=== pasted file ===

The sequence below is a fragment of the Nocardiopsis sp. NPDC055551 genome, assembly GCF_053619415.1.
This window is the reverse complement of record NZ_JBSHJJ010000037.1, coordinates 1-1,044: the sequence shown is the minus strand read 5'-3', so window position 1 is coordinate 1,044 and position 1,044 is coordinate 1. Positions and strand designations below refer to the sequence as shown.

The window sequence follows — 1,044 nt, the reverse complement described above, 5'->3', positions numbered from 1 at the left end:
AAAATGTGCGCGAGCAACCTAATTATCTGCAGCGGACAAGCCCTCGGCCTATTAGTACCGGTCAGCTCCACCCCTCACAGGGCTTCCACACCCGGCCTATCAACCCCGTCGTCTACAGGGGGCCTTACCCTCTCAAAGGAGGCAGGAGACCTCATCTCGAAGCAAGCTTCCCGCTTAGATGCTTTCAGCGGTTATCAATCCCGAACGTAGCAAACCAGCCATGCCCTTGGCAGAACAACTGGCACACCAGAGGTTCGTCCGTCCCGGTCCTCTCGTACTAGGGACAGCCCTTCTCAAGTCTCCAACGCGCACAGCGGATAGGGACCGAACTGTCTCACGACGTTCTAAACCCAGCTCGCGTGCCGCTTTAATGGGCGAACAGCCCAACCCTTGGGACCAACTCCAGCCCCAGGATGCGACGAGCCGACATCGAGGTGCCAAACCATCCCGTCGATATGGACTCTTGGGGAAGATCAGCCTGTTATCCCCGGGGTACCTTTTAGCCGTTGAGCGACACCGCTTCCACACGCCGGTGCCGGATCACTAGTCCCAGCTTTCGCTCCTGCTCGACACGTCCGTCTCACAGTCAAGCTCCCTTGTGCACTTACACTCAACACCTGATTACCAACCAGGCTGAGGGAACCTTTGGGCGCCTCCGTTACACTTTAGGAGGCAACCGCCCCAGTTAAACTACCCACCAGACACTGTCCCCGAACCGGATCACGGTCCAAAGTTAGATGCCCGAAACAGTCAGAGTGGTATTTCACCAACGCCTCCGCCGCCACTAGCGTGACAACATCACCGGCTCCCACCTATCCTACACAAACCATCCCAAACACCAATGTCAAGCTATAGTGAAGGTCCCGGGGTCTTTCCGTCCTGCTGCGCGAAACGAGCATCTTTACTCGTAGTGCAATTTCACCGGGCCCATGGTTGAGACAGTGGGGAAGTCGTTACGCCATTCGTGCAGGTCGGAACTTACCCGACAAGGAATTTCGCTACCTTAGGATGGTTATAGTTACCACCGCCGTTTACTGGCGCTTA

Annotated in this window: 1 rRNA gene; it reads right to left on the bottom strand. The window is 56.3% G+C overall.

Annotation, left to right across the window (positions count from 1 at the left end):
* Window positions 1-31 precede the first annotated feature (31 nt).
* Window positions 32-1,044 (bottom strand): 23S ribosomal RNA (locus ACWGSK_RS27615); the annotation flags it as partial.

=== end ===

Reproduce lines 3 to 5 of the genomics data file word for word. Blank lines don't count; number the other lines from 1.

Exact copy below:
The window sequence follows — 1,044 nt, the reverse complement described above, 5'->3', positions numbered from 1 at the left end:
AAAATGTGCGCGAGCAACCTAATTATCTGCAGCGGACAAGCCCTCGGCCTATTAGTACCGGTCAGCTCCACCCCTCACAGGGCTTCCACACCCGGCCTATCAACCCCGTCGTCTACAGGGGGCCTTACCCTCTCAAAGGAGGCAGGAGACCTCATCTCGAAGCAAGCTTCCCGCTTAGATGCTTTCAGCGGTTATCAATCCCGAACGTAGCAAACCAGCCATGCCCTTGGCAGAACAACTGGCACACCAGAGGTTCGTCCGTCCCGGTCCTCTCGTACTAGGGACAGCCCTTCTCAAGTCTCCAACGCGCACAGCGGATAGGGACCGAACTGTCTCACGACGTTCTAAACCCAGCTCGCGTGCCGCTTTAATGGGCGAACAGCCCAACCCTTGGGACCAACTCCAGCCCCAGGATGCGACGAGCCGACATCGAGGTGCCAAACCATCCCGTCGATATGGACTCTTGGGGAAGATCAGCCTGTTATCCCCGGGGTACCTTTTAGCCGTTGAGCGACACCGCTTCCACACGCCGGTGCCGGATCACTAGTCCCAGCTTTCGCTCCTGCTCGACACGTCCGTCTCACAGTCAAGCTCCCTTGTGCACTTACACTCAACACCTGATTACCAACCAGGCTGAGGGAACCTTTGGGCGCCTCCGTTACACTTTAGGAGGCAACCGCCCCAGTTAAACTACCCACCAGACACTGTCCCCGAACCGGATCACGGTCCAAAGTTAGATGCCCGAAACAGTCAGAGTGGTATTTCACCAACGCCTCCGCCGCCACTAGCGTGACAACATCACCGGCTCCCACCTATCCTACACAAACCATCCCAAACACCAATGTCAAGCTATAGTGAAGGTCCCGGGGTCTTTCCGTCCTGCTGCGCGAAACGAGCATCTTTACTCGTAGTGCAATTTCACCGGGCCCATGGTTGAGACAGTGGGGAAGTCGTTACGCCATTCGTGCAGGTCGGAACTTACCCGACAAGGAATTTCGCTACCTTAGGATGGTTATAGTTACCACCGCCGTTTACTGGCGCTTA

Annotated in this window: 1 rRNA gene; it reads right to left on the bottom strand. The window is 56.3% G+C overall.